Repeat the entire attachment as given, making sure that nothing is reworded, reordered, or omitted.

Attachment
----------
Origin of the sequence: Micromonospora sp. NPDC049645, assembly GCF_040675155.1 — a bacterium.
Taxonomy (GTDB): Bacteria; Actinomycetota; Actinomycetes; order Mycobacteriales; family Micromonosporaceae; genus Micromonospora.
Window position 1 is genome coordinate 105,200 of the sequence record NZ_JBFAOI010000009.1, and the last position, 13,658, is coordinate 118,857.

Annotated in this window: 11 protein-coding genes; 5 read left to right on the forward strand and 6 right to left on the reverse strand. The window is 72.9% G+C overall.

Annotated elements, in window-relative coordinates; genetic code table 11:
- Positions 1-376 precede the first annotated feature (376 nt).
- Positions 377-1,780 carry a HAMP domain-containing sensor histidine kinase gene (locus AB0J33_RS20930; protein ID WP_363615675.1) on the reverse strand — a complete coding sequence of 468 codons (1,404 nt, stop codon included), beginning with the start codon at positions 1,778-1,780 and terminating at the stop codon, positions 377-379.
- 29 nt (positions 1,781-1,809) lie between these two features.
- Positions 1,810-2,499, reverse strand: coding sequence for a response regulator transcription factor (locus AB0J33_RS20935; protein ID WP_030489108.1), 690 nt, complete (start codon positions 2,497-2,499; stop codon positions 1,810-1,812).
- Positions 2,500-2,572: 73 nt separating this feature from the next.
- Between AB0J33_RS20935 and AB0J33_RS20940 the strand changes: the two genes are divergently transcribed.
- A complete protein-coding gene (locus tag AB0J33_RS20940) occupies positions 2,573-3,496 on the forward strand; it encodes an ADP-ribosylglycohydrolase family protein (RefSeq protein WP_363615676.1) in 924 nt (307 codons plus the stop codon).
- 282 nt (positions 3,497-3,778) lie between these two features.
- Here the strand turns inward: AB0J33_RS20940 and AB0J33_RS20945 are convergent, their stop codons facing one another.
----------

Origin of the sequence: Micromonospora sp. NPDC049645, assembly GCF_040675155.1 — a bacterium.
Taxonomy (GTDB): Bacteria; Actinomycetota; Actinomycetes; order Mycobacteriales; family Micromonosporaceae; genus Micromonospora.
Window position 1 is genome coordinate 105,200 of the sequence record NZ_JBFAOI010000009.1, and the last position, 13,658, is coordinate 118,857.

Annotated in this window: 11 protein-coding genes; 5 read left to right on the forward strand and 6 right to left on the reverse strand. The window is 72.9% G+C overall.

Annotated elements, in window-relative coordinates; genetic code table 11:
- Positions 1-376 precede the first annotated feature (376 nt).
- Positions 377-1,780 carry a HAMP domain-containing sensor histidine kinase gene (locus AB0J33_RS20930; protein ID WP_363615675.1) on the reverse strand — a complete coding sequence of 468 codons (1,404 nt, stop codon included), beginning with the start codon at positions 1,778-1,780 and terminating at the stop codon, positions 377-379.
- 29 nt (positions 1,781-1,809) lie between these two features.
- Positions 1,810-2,499, reverse strand: coding sequence for a response regulator transcription factor (locus AB0J33_RS20935; protein ID WP_030489108.1), 690 nt, complete (start codon positions 2,497-2,499; stop codon positions 1,810-1,812).
- Positions 2,500-2,572: 73 nt separating this feature from the next.
- Between AB0J33_RS20935 and AB0J33_RS20940 the strand changes: the two genes are divergently transcribed.
- A complete protein-coding gene (locus tag AB0J33_RS20940) occupies positions 2,573-3,496 on the forward strand; it encodes an ADP-ribosylglycohydrolase family protein (RefSeq protein WP_363615676.1) in 924 nt (307 codons plus the stop codon).
- 282 nt (positions 3,497-3,778) lie between these two features.
- Here the strand turns inward: AB0J33_RS20940 and AB0J33_RS20945 are convergent, their stop codons facing one another.